Sri Lanka needs APPROPRIATE GROWTH POLICIES and to industrialized fisheries, aqua culture and marine resources, add value to primary commodities, and diversify products. For this good policy making is needed – from the micro to the mezzo to the macro – and not the other way round!

        The growth model must first generate GOOD JOBS and there must be a LIVING WAGE, rather than more VAT tax being put on working people and poor who are large majority in Sri Lanka, while massive tax holidays are given to the real estate developers who are creating a BUBBLE.

  • 1

    One of these SOEs – Ceylon Petroleum Corporation – purchases a commodity – petroleum – on the international market, and sells same to a “captive market” – the affluent citizens of Sri Lanka – at much higher prices, but somehow incurs a massive loss each year !!

    This wonderful happening occurs only in Sri Lanka !!

    • 0

      [Edited out]

  • 0

    Dr W.A Wijewardena:

    I don’t know whether you wrote about this. What is GDP or revenue lost to the country becaose of the theft and corruption by politicians.

    Presidents have a humongous president’s fund and it is like a free bank account for politicians fmailies look after thy themselves. Then commissions from imports and constructions.

    Yahapalanaya UNP faction alone for less than two year period, how much they stole in various ways ?

    For this short period they have ysed every method in the book to steal. Thenc omes the top bureaucrats and govt employees.

    How do you talk about sustained growth when the corruption is very high.

    All the remittances by foreign workers are spent on subsidies, buying petrol, diesal and cars. Even Singapore, Sri lanka’s role model restrict car buying with high prices. But, Sri lanka imports cars and charge low custom duties. politicians use helicopter for transport and sell the car to the highest bidder.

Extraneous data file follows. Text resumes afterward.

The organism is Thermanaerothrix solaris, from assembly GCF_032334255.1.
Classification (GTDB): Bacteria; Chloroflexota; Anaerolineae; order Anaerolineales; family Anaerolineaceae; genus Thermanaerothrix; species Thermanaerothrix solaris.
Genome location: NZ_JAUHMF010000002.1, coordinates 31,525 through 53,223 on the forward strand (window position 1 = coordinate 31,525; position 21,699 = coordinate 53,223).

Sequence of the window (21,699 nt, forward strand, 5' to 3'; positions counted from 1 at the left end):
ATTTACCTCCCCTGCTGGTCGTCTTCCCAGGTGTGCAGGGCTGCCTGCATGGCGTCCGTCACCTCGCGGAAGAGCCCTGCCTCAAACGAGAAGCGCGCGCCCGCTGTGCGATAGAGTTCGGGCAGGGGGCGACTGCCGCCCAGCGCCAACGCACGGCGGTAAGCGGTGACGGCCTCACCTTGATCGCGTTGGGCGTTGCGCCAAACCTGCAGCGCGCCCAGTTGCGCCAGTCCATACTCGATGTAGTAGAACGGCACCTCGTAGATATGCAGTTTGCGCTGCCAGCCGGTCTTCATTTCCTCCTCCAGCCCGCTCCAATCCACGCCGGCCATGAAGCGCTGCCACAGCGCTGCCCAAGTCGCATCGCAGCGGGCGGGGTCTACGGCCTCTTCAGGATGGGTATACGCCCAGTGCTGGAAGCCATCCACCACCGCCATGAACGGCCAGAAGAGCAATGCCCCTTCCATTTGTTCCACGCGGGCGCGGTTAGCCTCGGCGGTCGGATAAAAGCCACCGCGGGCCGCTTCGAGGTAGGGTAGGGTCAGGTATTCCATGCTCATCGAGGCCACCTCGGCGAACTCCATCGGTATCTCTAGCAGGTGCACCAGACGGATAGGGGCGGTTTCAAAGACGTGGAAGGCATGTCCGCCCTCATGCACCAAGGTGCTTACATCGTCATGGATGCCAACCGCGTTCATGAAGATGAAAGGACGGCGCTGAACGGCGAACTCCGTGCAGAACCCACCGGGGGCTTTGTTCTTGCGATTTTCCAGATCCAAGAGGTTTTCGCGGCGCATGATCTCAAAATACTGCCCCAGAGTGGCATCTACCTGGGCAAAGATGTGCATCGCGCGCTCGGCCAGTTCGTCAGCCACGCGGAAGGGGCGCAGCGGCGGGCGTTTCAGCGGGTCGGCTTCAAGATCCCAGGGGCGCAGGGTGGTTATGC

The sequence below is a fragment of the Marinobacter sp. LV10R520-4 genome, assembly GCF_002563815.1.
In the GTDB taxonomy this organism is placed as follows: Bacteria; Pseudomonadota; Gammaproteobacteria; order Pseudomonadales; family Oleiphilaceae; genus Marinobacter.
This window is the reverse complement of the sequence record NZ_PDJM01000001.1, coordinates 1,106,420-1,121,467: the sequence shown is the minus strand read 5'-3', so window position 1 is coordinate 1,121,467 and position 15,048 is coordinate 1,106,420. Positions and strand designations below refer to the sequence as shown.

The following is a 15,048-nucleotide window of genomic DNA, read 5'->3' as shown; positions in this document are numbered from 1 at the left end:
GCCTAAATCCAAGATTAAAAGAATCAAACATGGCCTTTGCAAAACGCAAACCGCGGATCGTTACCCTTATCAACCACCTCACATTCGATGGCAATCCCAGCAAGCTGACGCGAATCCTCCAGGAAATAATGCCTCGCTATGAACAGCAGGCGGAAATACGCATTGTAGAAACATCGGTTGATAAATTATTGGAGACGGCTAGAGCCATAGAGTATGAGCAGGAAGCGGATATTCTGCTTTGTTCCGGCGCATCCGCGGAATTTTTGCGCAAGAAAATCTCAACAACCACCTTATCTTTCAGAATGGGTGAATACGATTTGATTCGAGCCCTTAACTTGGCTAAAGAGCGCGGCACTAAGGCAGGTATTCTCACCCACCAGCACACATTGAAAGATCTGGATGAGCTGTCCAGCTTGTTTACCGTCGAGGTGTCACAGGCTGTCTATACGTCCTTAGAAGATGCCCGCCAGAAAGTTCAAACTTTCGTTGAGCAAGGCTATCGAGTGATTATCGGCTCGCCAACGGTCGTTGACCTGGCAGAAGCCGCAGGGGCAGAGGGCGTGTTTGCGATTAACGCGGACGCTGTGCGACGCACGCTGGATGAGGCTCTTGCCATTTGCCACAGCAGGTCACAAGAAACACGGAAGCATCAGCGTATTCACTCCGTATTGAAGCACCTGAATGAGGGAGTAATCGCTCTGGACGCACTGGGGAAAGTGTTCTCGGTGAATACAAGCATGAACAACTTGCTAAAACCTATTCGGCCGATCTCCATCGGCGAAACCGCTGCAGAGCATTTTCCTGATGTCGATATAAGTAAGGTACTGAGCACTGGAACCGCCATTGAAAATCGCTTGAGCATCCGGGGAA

Liquor business is mostly by politicians and their relatives or friends, but what is the loss – lost time, sickensses – because of that ?. Drug and Ganja is another thriving business. Casino earns money but the destruction of lives, what is the cost for those ?

    Insternet is not controlled. What is the cost for those because of increased crimes ?

  • 0

    srilanka will not have any growth in the future unless it becomes competitive.It has slid from 68 to 71 in 2016.India has progressed from 55 to 39 in the same period.If we are not more competitive than the giant next door,then what growth are we talking about in the future.We will be lucky to have even 3% real growth after taking into consideratin inflation.There is know way we can be the gateway to india with its 1300 million people unless we are more competitive than india.HK and taiwan are gateways to china’s 1400 million people because they are 9th and 14th respectively while china’s competive position is 28.

    Also we have another big competitor in the form of indonesia with is 255 million people and cheaper than us and competitively ranked 41st.countries like india and indonesia which are cheaper than us as well as more competitive,will wipe us out while bangladesh and pakistan won’t because though cheaper,they are less competitive overall and in a mess.

    another two countries to watch are philipines and vietnam with 100 milliona and 90 million people and competitively ranked 57 and 60 respectively vis a vis us ranked 71.They are cheaper than us but not as cheap as india.

Leave A Comment

Comments should not exceed 200 words. Embedding external links and writing in capital letters are discouraged. Commenting is automatically disabled after 5 days and approval may take up to 24 hours. Please read our Comments Policy for further details. Your email address will not be published.